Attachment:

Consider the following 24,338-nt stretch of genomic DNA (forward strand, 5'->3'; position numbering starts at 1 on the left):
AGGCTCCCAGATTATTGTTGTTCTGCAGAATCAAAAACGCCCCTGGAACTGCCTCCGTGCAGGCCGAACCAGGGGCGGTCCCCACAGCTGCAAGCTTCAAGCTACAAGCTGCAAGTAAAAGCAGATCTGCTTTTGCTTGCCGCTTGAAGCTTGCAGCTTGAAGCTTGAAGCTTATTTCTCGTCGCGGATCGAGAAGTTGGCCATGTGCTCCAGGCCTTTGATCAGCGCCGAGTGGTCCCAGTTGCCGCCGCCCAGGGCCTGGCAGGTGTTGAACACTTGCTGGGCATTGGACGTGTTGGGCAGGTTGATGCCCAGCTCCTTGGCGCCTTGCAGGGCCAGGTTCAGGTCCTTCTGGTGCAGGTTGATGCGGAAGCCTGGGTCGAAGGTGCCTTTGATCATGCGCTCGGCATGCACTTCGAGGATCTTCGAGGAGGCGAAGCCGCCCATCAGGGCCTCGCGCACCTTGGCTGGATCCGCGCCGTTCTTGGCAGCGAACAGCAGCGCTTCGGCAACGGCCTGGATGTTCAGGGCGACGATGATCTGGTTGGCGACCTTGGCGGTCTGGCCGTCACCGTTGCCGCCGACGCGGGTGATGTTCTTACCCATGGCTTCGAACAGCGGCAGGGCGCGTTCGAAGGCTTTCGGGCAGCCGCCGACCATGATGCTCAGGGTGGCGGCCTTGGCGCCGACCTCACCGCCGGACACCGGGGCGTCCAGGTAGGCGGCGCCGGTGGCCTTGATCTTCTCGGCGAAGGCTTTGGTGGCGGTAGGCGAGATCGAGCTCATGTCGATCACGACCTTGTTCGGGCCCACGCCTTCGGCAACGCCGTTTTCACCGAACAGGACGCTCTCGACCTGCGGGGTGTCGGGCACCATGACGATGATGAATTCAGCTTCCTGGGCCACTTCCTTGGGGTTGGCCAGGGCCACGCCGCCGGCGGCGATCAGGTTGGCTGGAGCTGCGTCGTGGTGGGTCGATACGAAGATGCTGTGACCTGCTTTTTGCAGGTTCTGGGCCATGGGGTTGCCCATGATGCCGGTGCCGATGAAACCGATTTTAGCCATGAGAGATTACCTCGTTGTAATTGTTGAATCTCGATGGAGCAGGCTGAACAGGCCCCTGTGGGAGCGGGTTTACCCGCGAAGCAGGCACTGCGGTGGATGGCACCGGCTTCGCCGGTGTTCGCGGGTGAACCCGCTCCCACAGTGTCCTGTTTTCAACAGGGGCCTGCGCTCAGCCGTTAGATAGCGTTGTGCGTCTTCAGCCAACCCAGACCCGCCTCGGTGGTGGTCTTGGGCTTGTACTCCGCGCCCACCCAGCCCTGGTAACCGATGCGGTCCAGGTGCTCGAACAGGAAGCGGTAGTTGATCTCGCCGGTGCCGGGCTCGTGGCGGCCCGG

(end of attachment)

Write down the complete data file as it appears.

Consider the following 24,338-nt stretch of genomic DNA (forward strand, 5'->3'; position numbering starts at 1 on the left):
AGGCTCCCAGATTATTGTTGTTCTGCAGAATCAAAAACGCCCCTGGAACTGCCTCCGTGCAGGCCGAACCAGGGGCGGTCCCCACAGCTGCAAGCTTCAAGCTACAAGCTGCAAGTAAAAGCAGATCTGCTTTTGCTTGCCGCTTGAAGCTTGCAGCTTGAAGCTTGAAGCTTATTTCTCGTCGCGGATCGAGAAGTTGGCCATGTGCTCCAGGCCTTTGATCAGCGCCGAGTGGTCCCAGTTGCCGCCGCCCAGGGCCTGGCAGGTGTTGAACACTTGCTGGGCATTGGACGTGTTGGGCAGGTTGATGCCCAGCTCCTTGGCGCCTTGCAGGGCCAGGTTCAGGTCCTTCTGGTGCAGGTTGATGCGGAAGCCTGGGTCGAAGGTGCCTTTGATCATGCGCTCGGCATGCACTTCGAGGATCTTCGAGGAGGCGAAGCCGCCCATCAGGGCCTCGCGCACCTTGGCTGGATCCGCGCCGTTCTTGGCAGCGAACAGCAGCGCTTCGGCAACGGCCTGGATGTTCAGGGCGACGATGATCTGGTTGGCGACCTTGGCGGTCTGGCCGTCACCGTTGCCGCCGACGCGGGTGATGTTCTTACCCATGGCTTCGAACAGCGGCAGGGCGCGTTCGAAGGCTTTCGGGCAGCCGCCGACCATGATGCTCAGGGTGGCGGCCTTGGCGCCGACCTCACCGCCGGACACCGGGGCGTCCAGGTAGGCGGCGCCGGTGGCCTTGATCTTCTCGGCGAAGGCTTTGGTGGCGGTAGGCGAGATCGAGCTCATGTCGATCACGACCTTGTTCGGGCCCACGCCTTCGGCAACGCCGTTTTCACCGAACAGGACGCTCTCGACCTGCGGGGTGTCGGGCACCATGACGATGATGAATTCAGCTTCCTGGGCCACTTCCTTGGGGTTGGCCAGGGCCACGCCGCCGGCGGCGATCAGGTTGGCTGGAGCTGCGTCGTGGTGGGTCGATACGAAGATGCTGTGACCTGCTTTTTGCAGGTTCTGGGCCATGGGGTTGCCCATGATGCCGGTGCCGATGAAACCGATTTTAGCCATGAGAGATTACCTCGTTGTAATTGTTGAATCTCGATGGAGCAGGCTGAACAGGCCCCTGTGGGAGCGGGTTTACCCGCGAAGCAGGCACTGCGGTGGATGGCACCGGCTTCGCCGGTGTTCGCGGGTGAACCCGCTCCCACAGTGTCCTGTTTTCAACAGGGGCCTGCGCTCAGCCGTTAGATAGCGTTGTGCGTCTTCAGCCAACCCAGACCCGCCTCGGTGGTGGTCTTGGGCTTGTACTCCGCGCCCACCCAGCCCTGGTAACCGATGCGGTCCAGGTGCTCGAACAGGAAGCGGTAGTTGATCTCGCCGGTGCCGGGCTCGTGGCGGCCCGG